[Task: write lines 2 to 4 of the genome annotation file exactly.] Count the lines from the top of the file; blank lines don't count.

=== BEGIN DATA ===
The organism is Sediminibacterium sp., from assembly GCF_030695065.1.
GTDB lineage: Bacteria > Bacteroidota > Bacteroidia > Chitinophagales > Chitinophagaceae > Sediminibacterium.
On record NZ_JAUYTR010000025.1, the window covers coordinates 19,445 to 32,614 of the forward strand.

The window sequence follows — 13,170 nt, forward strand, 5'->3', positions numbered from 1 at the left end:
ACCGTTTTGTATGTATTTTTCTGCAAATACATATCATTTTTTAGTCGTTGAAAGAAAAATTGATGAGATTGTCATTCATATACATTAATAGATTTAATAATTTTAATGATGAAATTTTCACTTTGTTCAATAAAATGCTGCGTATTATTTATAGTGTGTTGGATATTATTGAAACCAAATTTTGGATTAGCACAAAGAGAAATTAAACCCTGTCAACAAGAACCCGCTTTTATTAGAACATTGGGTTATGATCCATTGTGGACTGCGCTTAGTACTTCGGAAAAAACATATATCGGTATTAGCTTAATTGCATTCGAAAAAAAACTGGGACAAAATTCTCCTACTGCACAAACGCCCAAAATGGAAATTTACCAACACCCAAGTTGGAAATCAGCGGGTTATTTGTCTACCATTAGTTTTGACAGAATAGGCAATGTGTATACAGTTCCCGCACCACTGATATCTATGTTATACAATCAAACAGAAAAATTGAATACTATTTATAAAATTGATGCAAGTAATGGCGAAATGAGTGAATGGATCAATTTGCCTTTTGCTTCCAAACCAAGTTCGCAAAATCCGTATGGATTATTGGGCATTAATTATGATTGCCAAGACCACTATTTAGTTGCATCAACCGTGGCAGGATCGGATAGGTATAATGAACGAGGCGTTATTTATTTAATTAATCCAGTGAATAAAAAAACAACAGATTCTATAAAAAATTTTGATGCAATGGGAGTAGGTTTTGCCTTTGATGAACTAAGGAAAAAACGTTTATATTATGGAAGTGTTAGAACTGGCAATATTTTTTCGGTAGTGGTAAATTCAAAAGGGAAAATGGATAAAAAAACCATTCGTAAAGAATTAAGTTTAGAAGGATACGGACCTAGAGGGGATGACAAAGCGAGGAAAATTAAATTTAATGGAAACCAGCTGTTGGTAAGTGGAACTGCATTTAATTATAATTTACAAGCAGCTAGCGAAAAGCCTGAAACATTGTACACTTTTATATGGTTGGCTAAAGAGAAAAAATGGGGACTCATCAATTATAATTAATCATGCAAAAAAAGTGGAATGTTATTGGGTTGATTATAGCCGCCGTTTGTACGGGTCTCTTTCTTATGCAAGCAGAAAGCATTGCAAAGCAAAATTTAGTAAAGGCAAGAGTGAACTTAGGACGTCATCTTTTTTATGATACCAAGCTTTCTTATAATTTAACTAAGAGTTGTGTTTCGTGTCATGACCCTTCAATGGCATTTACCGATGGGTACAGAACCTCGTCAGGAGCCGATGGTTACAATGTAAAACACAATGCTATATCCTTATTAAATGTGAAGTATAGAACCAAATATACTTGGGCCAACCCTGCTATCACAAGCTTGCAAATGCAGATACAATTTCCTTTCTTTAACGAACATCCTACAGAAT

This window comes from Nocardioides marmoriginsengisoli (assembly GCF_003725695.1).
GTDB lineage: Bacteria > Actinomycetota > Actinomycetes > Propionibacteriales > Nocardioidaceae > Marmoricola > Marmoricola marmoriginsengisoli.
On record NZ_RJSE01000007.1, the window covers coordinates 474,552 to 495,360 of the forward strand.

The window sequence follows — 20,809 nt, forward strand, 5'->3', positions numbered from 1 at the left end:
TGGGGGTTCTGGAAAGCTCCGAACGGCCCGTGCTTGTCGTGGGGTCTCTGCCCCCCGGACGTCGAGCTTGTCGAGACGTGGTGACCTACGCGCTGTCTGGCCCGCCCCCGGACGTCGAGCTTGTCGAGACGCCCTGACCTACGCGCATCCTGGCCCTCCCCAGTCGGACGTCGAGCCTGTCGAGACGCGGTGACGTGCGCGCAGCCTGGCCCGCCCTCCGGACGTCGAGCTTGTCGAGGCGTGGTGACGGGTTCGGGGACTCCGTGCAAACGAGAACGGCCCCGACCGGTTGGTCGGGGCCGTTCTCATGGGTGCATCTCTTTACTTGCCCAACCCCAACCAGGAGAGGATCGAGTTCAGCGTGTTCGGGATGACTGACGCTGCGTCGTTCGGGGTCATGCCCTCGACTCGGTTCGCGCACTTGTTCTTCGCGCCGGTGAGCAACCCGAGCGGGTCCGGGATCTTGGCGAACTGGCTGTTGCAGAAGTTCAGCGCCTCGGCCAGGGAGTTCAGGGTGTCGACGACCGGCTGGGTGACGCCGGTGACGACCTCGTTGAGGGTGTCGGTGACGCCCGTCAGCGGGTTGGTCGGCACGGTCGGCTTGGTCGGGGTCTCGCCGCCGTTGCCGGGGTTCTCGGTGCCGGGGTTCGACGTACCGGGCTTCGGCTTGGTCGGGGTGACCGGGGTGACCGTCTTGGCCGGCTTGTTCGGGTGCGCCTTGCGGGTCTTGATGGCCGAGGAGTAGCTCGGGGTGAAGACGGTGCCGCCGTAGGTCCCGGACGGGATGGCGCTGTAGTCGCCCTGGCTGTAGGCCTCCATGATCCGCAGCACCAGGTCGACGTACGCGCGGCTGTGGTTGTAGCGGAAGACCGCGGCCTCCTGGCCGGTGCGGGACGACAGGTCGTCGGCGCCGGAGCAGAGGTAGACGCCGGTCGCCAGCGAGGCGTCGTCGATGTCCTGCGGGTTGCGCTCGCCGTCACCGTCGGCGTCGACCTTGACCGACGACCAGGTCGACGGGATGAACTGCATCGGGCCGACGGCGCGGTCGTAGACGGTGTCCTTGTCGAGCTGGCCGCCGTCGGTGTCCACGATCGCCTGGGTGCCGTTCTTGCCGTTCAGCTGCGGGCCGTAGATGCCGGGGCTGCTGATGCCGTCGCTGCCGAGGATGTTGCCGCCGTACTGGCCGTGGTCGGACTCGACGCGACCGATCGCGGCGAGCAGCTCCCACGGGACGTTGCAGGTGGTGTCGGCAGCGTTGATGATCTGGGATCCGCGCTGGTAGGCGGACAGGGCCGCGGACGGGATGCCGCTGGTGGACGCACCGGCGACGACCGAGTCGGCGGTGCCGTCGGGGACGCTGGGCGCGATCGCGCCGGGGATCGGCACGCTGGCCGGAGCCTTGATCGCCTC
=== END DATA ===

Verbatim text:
GTDB lineage: Bacteria > Bacteroidota > Bacteroidia > Chitinophagales > Chitinophagaceae > Sediminibacterium.
On record NZ_JAUYTR010000025.1, the window covers coordinates 19,445 to 32,614 of the forward strand.

The window sequence follows — 13,170 nt, forward strand, 5'->3', positions numbered from 1 at the left end: